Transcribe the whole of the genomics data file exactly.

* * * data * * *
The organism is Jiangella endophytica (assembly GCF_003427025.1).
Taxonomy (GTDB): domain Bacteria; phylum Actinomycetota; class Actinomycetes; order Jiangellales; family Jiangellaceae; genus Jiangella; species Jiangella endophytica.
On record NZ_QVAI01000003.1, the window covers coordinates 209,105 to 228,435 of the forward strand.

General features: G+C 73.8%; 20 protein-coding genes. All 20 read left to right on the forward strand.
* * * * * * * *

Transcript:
The organism is Jiangella endophytica (assembly GCF_003427025.1).
Taxonomy (GTDB): domain Bacteria; phylum Actinomycetota; class Actinomycetes; order Jiangellales; family Jiangellaceae; genus Jiangella; species Jiangella endophytica.
On record NZ_QVAI01000003.1, the window covers coordinates 209,105 to 228,435 of the forward strand.

General features: G+C 73.8%; 20 protein-coding genes. All 20 read left to right on the forward strand.